There are three major factors that a photographer or fine art reproducer should consider when selecting a monitor: Color gamut, bit depth and calibration ability. There are other things to consider as well, such as viewing angle, contrast range, refresh rate (if doing video work), and others, depending on your business model.
Color Gamut: The rule of thumb when it comes to color gamut is that bigger is better. You can find this information by checking the spec sheet of the monitor. It should provide you with percentage of sRGB, Adobe 1998, or NTSC (similar to Adobe 1998).
If you are a photographer whose workflow only exists in sRGB, then a monitor that hits 100% of this color gamut is the best. If you primarily work in Adobe 1998, then a monitor that displays 100% of this color space is recommended. If you are using ProPhoto as your color space, then the largest color gamut technology allows is your best option.
Bit Depth: The more bit depth a monitor has, the more accurate it will render your 16-bit files. A 10-bit monitor is the bare minimum with today’s technology, with 12 being a better option. Higher bit depth improves smoothness in transitions and gradients, whereas a lower bit depth might make them appear banded. You can also find this information in the spec sheet of a monitor.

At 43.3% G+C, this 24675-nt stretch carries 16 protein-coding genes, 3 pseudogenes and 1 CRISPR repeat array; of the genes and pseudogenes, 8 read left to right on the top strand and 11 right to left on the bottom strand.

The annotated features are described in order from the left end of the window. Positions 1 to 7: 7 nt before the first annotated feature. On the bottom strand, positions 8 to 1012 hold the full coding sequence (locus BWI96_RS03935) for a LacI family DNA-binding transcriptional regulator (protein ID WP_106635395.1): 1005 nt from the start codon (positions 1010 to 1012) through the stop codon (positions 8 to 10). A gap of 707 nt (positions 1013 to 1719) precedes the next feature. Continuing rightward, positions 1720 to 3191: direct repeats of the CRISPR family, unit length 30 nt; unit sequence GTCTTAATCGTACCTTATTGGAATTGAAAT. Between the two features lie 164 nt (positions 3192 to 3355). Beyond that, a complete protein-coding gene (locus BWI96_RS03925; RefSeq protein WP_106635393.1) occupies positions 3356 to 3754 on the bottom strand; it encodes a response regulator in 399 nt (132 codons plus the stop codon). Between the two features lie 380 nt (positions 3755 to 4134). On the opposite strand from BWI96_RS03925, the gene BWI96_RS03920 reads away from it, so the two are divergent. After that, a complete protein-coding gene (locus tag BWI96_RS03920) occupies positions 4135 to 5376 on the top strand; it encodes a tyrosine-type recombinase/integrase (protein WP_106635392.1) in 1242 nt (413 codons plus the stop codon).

Calibration Ability: It is imperative that you can adjust three parts of a monitor’s appearance. The first of these is brightness. You should be able to adjust how bright a monitor is according to the ambient light of your studio. 120 candelas per meter squared is a good LCD starting point. The second of these is contrast. This helps the monitor achieve a desired gamma setting. Today’s standard is Gamma 2.2, and I recommend this setting. The final calibration is white point. You must be able to adjust the individual red, green, and blue channels to create custom white points. A preset white point of 6500K may, in fact, be 6300K or 6800k. You cannot trust these preset options because they many not be accurate to begin with, and may shift over time.
A great monitor choice is LaCie’s 700 series. It uses a technology called RGB-LED – Backlit. Because it is RGB-LED, it can achieve significantly larger color gamuts than any other monitor available. The 724 (24 in.) and 730 (30 in.) can achieve 123% of Adobe 1998. Also, the bit depth is now 14 bit. This is the best option for the Adobe 1998 and ProPhoto color space user.
If you are interested in getting a new monitor, please feel free to contact a LexJet account specialist at 800-453-9538 and we can figure out the best solution for your needs.